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Next is the other side to that closet where I keep shoes and boxes. Again, in need to a good throw out of things but I sort of get worried that if I throw out everything I want to…I won’t have anything left to wear.

 

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Ah yes, on to the other closet. This side is really empty. Top corner I have PJs and jeans (I’m down to two pairs of jeans and a pair of capris) and then my suits, cardigans and dresses.

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On the other side, I have long sleeve tops that I don’t like to hang, long sleeve running tops and plain tank tops and then the tshirt zoo. At the bottom of this closet are my dirty clothes.

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I have mentioned that I get my clothes ready to go the night before, I use this guy to help me out. I will hang up my workout clothes and my work clothes up on this in the morning so I just grab and pack.

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The final thing is that I always keep a laundry bin of clothes to donate so that during the year, I can just set them aside in a set place and know that this is my bin to donate. If I don’t reach for an item after I put it in, I’m good to donate it. I try to donate about 4 times a year or whenever I have time and the basket is getting really full.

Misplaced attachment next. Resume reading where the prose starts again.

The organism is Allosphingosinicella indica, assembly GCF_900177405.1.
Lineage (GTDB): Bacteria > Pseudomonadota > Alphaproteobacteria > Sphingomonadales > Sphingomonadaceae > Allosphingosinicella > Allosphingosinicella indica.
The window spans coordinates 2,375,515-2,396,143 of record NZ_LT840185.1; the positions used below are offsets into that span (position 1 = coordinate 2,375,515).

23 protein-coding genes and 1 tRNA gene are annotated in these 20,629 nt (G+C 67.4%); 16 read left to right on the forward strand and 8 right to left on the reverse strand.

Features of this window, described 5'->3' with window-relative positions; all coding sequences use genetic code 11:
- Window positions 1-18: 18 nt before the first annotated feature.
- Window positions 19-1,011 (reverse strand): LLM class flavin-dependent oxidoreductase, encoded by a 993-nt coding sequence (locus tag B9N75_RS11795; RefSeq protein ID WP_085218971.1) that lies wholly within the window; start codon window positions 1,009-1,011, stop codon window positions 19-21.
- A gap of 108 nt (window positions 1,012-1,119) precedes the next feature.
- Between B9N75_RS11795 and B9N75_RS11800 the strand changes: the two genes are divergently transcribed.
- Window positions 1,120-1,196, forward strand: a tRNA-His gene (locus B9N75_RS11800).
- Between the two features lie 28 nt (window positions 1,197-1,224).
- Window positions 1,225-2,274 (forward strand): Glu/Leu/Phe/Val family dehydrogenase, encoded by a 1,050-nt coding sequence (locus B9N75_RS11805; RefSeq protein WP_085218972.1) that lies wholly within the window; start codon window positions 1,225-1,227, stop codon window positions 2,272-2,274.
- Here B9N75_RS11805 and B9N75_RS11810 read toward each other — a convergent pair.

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So obviously my closet isn’t the neatest thing in the world and I do have stuff that I need to go through and donate, but it was a look inside my world. Like I said, I only have 56 hangers (and 10 of those are in my coat closet…the shame…I don’t even use that many jackets). And I am pretty good at my one in one out policy. Minimalism is something that I love and something that has really taught me how to be grateful for what you have, give to others, and that a fulfilled life doesn’t necessarily been a life filled with things.

 

Mental Wellness: The Gift

One of my favorite movies of all time, of all time, is The Ultimate Gift. I love it so much. But this post isn’t about that movie. Well, in a way it is. One of my friends on the Facebook (I like to put articles in front of social media…I just do it) shared an article from HuffPo on how your insecurities can actually help you determine what your gift is (gift theory…I’m not 100% on it, but the article explains and has links). I have never heard of gift theory before reading this article but I really like how you can make a positive spin on something negative. Because, let’s face it, we all have insecurities. But how can we turn these insecurities into something positive? I think this is where gift theory comes to play. Because you work to find out what your “core gifts” are. Ken Page, psychotherapist and author of the post, suggest that your core gift is actually something that you may find shame in or not see as a gift. HOLY CRAP! I bet there is a bit of reframing in gift theory! Sorry, nerd moment there.